Every single book on software architecture I can remember of will clearly state that the architect is responsible for defining macro-aspects of a system based on the inputs from its stakeholders. Although clear enough, this sentence is very hard to map into day-to-day actions.

Probably one the least understood aspects of the architect role is that the software development team (which the architect is part of) is itself a very important stakeholder. The architecture has to fulfill requirements from the system users, the project sponsors and developers.

This means that he ideal architecture for a given project may not be one that uses the best tools and techniques.

In most cases the architect will have to consider team’s skill set as one of the major reasons for choosing a given tool or technique. Imagine you’ve joined a team of long time VB6 programmers developing a website. Even though you think that Ruby on Rails is the best fit for the task in hand, no one in that team has experience with the platform. The website must be delivered in a short time frame, no time for training. Would you go for the best technical choice?

At the same time an architect have to think about the future. Maybe Rails won’t be a good fit for this release, but if it would really add value the architect should include a migration into the system’s roadmap. I have some experience introducing Ruby through baby steps, at each iteration one or two stories would be implemented using the new platform. You can start by using Ruby, the language, whenever a script or small program is needed, for example and introducing the new web development platform slowly. The most important is that you should have a clear view of what the system should look like in the future and how to make this come true.

But before considering using Ruby or any new technology an architect should present to the developer his thoughts. Just as you will ask you users about how the interface should look like you must get the input from the developers. Of course just as the user can’t have his ideal Second Life-like user interface your developers will come up with ideas that won’t be feasible or desirable. The important thing is that you should collect feedback and respect the opinion of the group that will probably be most affected by your decisions.

I remember working at a highly distributed project. I was at the Rio de Janeiro branch and we had people in London, Germany and New York, I was basically impossible to have all the development team in he same conference call due to the fuses. The architect for the project was in NY, maybe the smaller office with only a few developers. It was very interesting to do a svn up and see what new toys he had inserted into the project. I can remember that by updating my workspace I became aware of the incremental introduction of Spring (1.2 then 2.0), Java 5, native C++ code accessed through JNI, PERL, Python and AWK (performing the same task: simple substitutions in configuration files during the build). Our project was a Java EE standard thing but nobody besides him had any idea of how the system was structured end-to-end. When questioned about this by senior management he would say something like “It’s all on the wiki, those devs are lazy!”. I’m sure you can imagine the quality of the single-page wiki description of the whole mess.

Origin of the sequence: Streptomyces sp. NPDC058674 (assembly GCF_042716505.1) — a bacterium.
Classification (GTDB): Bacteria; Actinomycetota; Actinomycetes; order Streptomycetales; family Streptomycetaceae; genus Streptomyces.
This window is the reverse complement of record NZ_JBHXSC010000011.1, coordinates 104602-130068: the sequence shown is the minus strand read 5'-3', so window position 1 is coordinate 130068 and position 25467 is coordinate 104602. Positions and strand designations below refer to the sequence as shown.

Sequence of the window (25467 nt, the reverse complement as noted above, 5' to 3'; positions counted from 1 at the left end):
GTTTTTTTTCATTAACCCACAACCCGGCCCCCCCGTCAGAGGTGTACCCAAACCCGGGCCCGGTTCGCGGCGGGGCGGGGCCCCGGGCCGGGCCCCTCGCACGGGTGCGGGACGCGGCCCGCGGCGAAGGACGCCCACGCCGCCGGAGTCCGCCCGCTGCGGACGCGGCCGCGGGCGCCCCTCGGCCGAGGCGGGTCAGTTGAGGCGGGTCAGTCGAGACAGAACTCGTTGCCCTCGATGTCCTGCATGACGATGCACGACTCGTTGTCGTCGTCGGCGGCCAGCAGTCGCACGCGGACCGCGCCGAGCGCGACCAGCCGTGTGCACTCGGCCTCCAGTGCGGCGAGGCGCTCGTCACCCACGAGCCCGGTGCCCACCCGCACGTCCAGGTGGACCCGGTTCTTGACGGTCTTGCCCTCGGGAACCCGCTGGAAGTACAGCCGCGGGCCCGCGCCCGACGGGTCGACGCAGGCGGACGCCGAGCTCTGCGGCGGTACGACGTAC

The problem in this case is not exactly on the terrible technical choices but in the fact that we, developers, wouldn’t be aware of that changes until we update our source files –and prepare to solve conflicts. If the architect can’t communicate to his colleagues in Europe or South America properly he should have adopted a different strategy than simply throwing changes at us.

Team distribution, physical or not, is a major issue in architecture. Say we have a system that allows traders to exchange stocks. One part of the system is about gathering data from the market, the other part is about the user interaction and other is about submitting the transactions back to the market. For any reason someone decided that we will have different teams working on each module.

At the end of the day is a single system -any of these modules in isolation would be useless- and could be architected as this. There is when the team structure influences the architecture. Although all modules will run in the same JVM, application context and web context they are being developed by different teams. When the information gathering team needs to perform a full build they shouldn’t have to be aware that the transactions team is working of a maintenance release.

In this example scenario the architect have to design the modules so that those parts of the same application –they are not components- will be black-boxes (or at least grey boxes) and teams can work in a fairly isolated stream.

Using Rails, introducing AWK and friends, designing the system as a single module and the like may be the best technical design but architecture is not about technique, at least not only about this. It is the same concept that exists among civil engineering and architecture.

When you go for an apartment inspection and realize that a perfect place to rent unfortunately receives direct sunlight at undesired times you are facing exactly the problems we are talking about here. Maybe placing the building that way was the perfect technical (engineering) choice but an architect should have realized that eventually people were going to live there and they won’t be happy waking up at 6a.m. burned by the Australian summer.

Remember: people will live in your system. Outside and inside it.